Contains the full lesson along with a supporting toolkit, including teachers’ notes.
The beginning of radio
The first radio transmission was made in 1895. It did not carry audio signals (voice or music) but consisted of just short bursts of a fixed radio frequency using Morse code. Morse code had been in use from the 1840s to send messages via telegraph wires. The code consists of short and long pulses, commonly known as dots and dashes, and may be represented by electrical signals or flashes of light. For example, the code for ‘S’ is • • • and the code or ‘O’ is — — —. The code for SOS is therefore • • • — — — • • •.
Magnetic and electric fields
An electric current in a conductor (e.g. a copper wire) produces a magnetic field around the wire. If the current is reversed then the magnetic field is also reversed. This effect, which was discovered by Ørsted in 1831, is easy to demonstrate.
The strength of the magnetic field decreases as the cube of the distance from the wire increases (if the distances are large compared with the length of the wire). For example, the magnetic field strength at a distance of one kilometre is a millionth of its strength at a distance of ten metres.
In a similar way, opposite electric charges have an associated electric field, the direction of which is designated as ‘positive to negative’, as shown in the diagram. If the charges are reversed then the direction of the electric field is reversed.
But how quickly are these effects propagated? Do the changes occur instantly or do they take some time to travel? Can the effects travel faster than light?
How is a radio signal transmitted?
Consider an antenna (aerial) made of two vertical conductors attached to variable voltage source as shown in the diagram. When it is switched on, almost instantly the top part becomes positively charged and the bottom part becomes negatively charged. In that brief instant while the charges are moving a magnetic field is set up. Once the charges are established no further charge moves (i.e. there is no longer any electric current) and so the magnetic field strength drops to zero.
At the same time an electric field is set up between the positive and negative charges. This field is perpendicular to the magnetic field. If the aerial is vertical then the magnetic field is horizontal and the electric field is vertical; in this case the propagated wave is said to be vertically polarised.
If the voltage source is reversed then the magnetic and electric fields reverse. If this happens two million times per second then the aerial radiates alternating electric and magnetic fields, i.e. ‘radio waves’, at a frequency of one megahertz (1 MHz). These electromagnetic waves travel at the speed of light. (We now know that light itself is an electromagnetic wave.) Note that one full wave or oscillation involves two changes of direction.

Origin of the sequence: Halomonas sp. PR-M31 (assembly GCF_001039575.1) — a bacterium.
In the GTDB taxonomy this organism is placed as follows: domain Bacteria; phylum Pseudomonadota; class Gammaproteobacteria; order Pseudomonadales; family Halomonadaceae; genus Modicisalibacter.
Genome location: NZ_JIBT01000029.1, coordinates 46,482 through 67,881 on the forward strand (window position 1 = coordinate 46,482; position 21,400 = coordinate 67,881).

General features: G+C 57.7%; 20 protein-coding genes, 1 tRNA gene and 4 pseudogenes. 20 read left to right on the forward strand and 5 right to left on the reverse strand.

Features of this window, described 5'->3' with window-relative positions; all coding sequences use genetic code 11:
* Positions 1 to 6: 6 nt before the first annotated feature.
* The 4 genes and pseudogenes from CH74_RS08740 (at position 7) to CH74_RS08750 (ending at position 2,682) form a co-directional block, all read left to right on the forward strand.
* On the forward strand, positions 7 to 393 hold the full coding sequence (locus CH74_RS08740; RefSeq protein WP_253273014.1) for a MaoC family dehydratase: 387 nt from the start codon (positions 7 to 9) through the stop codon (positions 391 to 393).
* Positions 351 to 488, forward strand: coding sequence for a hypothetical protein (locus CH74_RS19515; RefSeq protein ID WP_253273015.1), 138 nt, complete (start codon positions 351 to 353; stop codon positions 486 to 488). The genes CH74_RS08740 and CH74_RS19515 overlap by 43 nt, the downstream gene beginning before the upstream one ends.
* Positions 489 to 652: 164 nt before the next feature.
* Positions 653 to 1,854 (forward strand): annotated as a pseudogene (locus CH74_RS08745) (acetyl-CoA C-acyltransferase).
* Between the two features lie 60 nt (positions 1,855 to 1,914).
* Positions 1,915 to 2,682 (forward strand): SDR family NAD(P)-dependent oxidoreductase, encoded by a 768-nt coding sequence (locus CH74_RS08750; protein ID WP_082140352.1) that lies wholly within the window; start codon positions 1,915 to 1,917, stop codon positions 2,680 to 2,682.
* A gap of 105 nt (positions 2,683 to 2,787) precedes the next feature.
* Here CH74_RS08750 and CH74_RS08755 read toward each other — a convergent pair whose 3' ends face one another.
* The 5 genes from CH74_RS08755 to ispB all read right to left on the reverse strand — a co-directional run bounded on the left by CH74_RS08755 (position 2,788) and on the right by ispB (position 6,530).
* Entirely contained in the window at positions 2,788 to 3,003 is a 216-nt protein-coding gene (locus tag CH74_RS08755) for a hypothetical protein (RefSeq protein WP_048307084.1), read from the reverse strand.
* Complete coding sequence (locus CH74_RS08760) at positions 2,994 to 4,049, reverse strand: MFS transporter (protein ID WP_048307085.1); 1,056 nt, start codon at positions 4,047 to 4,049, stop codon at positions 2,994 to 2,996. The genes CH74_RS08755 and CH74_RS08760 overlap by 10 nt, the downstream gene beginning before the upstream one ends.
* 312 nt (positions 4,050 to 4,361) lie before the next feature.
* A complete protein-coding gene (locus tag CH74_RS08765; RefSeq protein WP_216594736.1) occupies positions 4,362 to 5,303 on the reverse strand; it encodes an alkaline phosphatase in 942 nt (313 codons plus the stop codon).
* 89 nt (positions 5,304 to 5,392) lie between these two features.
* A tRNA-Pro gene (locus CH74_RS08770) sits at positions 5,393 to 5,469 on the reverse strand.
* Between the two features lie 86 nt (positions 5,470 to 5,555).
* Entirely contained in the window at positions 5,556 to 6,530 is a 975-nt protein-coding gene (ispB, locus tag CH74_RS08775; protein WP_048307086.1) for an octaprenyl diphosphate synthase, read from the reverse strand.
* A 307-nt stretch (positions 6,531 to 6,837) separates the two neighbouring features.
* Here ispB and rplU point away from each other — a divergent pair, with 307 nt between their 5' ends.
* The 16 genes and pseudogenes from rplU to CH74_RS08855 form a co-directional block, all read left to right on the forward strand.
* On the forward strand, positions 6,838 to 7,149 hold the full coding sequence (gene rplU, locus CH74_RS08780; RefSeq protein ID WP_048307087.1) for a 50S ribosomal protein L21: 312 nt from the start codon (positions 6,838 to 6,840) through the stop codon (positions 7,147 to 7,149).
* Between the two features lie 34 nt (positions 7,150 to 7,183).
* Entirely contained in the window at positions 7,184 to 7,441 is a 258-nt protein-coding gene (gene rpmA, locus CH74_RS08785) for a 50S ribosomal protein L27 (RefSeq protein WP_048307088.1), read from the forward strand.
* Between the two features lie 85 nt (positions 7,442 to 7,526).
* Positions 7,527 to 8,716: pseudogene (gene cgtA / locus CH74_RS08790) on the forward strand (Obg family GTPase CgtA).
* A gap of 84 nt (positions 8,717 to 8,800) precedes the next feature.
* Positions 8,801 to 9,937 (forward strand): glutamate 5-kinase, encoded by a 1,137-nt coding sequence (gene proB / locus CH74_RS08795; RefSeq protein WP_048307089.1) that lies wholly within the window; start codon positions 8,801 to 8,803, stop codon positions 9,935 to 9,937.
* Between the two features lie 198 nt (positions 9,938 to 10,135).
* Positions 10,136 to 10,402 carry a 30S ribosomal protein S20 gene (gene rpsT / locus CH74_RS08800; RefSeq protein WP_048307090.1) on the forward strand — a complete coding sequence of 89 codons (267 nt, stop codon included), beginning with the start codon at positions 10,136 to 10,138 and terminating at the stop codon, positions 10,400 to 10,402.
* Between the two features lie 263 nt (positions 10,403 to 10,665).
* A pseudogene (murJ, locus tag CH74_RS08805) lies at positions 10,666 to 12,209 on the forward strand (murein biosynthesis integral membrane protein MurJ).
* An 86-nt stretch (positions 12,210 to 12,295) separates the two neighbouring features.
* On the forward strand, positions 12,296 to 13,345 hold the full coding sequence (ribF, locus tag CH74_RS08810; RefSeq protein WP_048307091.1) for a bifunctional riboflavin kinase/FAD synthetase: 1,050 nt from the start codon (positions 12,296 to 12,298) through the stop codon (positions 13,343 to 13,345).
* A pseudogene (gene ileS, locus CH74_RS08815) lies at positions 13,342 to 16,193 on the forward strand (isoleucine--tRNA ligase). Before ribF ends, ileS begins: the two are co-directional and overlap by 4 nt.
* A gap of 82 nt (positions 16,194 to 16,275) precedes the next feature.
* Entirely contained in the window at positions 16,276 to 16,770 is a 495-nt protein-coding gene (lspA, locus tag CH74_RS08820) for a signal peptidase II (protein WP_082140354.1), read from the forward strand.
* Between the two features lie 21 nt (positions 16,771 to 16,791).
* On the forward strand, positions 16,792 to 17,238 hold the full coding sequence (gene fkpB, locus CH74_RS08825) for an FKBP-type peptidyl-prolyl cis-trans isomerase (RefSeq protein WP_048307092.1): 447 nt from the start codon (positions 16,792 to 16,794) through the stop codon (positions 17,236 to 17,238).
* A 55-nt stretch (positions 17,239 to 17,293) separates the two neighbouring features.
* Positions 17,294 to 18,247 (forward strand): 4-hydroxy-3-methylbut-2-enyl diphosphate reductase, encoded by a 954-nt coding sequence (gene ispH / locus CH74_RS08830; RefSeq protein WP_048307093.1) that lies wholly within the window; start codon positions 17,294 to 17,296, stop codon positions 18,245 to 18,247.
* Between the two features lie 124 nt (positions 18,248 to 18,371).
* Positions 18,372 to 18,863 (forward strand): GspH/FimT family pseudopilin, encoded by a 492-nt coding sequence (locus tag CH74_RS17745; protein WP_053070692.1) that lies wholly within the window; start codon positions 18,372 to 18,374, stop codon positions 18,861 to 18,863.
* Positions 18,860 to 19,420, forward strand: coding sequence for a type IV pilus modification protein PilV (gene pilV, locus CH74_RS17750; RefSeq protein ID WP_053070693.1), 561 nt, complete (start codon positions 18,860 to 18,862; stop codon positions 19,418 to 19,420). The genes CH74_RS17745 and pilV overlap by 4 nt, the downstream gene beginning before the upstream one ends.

From Morse code to analogue radio
Maconi’s original radio transmitters and receivers were intended to replace wired telegraphy with wireless telegraphy. His radio signals were detected by a relatively simple circuit which would activate an electromagnet or turn on a small light when a burst of radio frequency signal was picked up by a large receiving antenna. In 1897 he established a number of transmitters on the south coast of England for communication with ships.
In 1907 the first commercial transatlantic wireless telegraph service was set up by Marconi between stations at Clifden, Ireland, and Glace Bay in Newfoundland. The power of the Clifden transmitter was 150,000 watts.
Wireless voice communication was first demonstrated publicly in 1900 by Roberto Landell de Moura (in Brazil). In 1920 regular radio transmission for the public started; broadcasting had begun. Initially the audiences were small because relatively few people had radio receivers. Crystal radios could be bought or made but they required headphones and were little more than a curiosity. The BBC radio service began in 1922. Ireland’s national radio station, known as 2RN, began broadcasting from McKee Barracks in Dublin, on 1st January 1926.
Its remit covers all kinds of transmission networks including: